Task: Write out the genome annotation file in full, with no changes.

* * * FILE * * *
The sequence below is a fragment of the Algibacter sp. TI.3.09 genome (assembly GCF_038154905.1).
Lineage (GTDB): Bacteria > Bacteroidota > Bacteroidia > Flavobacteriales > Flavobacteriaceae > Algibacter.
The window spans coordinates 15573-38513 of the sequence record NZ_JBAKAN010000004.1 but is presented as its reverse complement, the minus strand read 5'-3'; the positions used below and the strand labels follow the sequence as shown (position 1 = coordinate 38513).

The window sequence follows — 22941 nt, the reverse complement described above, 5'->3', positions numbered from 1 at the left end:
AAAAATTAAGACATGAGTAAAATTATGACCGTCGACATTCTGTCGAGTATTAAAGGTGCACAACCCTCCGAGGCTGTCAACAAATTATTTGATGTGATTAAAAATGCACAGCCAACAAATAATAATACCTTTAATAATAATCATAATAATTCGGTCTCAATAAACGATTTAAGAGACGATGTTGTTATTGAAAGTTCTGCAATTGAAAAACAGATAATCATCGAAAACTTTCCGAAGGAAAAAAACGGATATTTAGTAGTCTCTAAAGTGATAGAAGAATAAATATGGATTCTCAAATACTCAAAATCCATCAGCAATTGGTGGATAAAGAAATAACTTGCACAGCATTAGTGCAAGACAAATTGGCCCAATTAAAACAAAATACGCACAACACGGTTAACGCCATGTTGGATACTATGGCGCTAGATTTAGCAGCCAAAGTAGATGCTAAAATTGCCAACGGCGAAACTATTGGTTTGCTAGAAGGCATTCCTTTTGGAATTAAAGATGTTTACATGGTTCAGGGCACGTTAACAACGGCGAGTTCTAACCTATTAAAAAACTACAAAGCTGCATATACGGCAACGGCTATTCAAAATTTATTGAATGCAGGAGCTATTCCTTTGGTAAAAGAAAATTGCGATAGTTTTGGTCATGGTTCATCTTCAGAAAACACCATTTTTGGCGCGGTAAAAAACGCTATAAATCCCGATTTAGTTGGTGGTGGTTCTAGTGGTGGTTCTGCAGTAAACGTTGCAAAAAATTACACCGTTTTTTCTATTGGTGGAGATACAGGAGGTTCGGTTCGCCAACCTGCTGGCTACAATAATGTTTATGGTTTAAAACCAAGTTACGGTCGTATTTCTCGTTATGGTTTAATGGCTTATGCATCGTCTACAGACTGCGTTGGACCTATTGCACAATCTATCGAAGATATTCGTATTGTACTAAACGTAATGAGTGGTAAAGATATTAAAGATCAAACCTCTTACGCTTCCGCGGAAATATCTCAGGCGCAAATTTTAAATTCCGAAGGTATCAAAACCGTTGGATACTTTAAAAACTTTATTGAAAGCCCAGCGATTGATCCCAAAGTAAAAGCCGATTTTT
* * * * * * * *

The sequence below is a fragment of the Algibacter sp. TI.3.09 genome (assembly GCF_038154905.1).
Lineage (GTDB): Bacteria > Bacteroidota > Bacteroidia > Flavobacteriales > Flavobacteriaceae > Algibacter.
The window spans coordinates 15573-38513 of the sequence record NZ_JBAKAN010000004.1 but is presented as its reverse complement, the minus strand read 5'-3'; the positions used below and the strand labels follow the sequence as shown (position 1 = coordinate 38513).

The window sequence follows — 22941 nt, the reverse complement described above, 5'->3', positions numbered from 1 at the left end:
AAAAATTAAGACATGAGTAAAATTATGACCGTCGACATTCTGTCGAGTATTAAAGGTGCACAACCCTCCGAGGCTGTCAACAAATTATTTGATGTGATTAAAAATGCACAGCCAACAAATAATAATACCTTTAATAATAATCATAATAATTCGGTCTCAATAAACGATTTAAGAGACGATGTTGTTATTGAAAGTTCTGCAATTGAAAAACAGATAATCATCGAAAACTTTCCGAAGGAAAAAAACGGATATTTAGTAGTCTCTAAAGTGATAGAAGAATAAATATGGATTCTCAAATACTCAAAATCCATCAGCAATTGGTGGATAAAGAAATAACTTGCACAGCATTAGTGCAAGACAAATTGGCCCAATTAAAACAAAATACGCACAACACGGTTAACGCCATGTTGGATACTATGGCGCTAGATTTAGCAGCCAAAGTAGATGCTAAAATTGCCAACGGCGAAACTATTGGTTTGCTAGAAGGCATTCCTTTTGGAATTAAAGATGTTTACATGGTTCAGGGCACGTTAACAACGGCGAGTTCTAACCTATTAAAAAACTACAAAGCTGCATATACGGCAACGGCTATTCAAAATTTATTGAATGCAGGAGCTATTCCTTTGGTAAAAGAAAATTGCGATAGTTTTGGTCATGGTTCATCTTCAGAAAACACCATTTTTGGCGCGGTAAAAAACGCTATAAATCCCGATTTAGTTGGTGGTGGTTCTAGTGGTGGTTCTGCAGTAAACGTTGCAAAAAATTACACCGTTTTTTCTATTGGTGGAGATACAGGAGGTTCGGTTCGCCAACCTGCTGGCTACAATAATGTTTATGGTTTAAAACCAAGTTACGGTCGTATTTCTCGTTATGGTTTAATGGCTTATGCATCGTCTACAGACTGCGTTGGACCTATTGCACAATCTATCGAAGATATTCGTATTGTACTAAACGTAATGAGTGGTAAAGATATTAAAGATCAAACCTCTTACGCTTCCGCGGAAATATCTCAGGCGCAAATTTTAAATTCCGAAGGTATCAAAACCGTTGGATACTTTAAAAACTTTATTGAAAGCCCAGCGATTGATCCCAAAGTAAAAGCCGATTTTT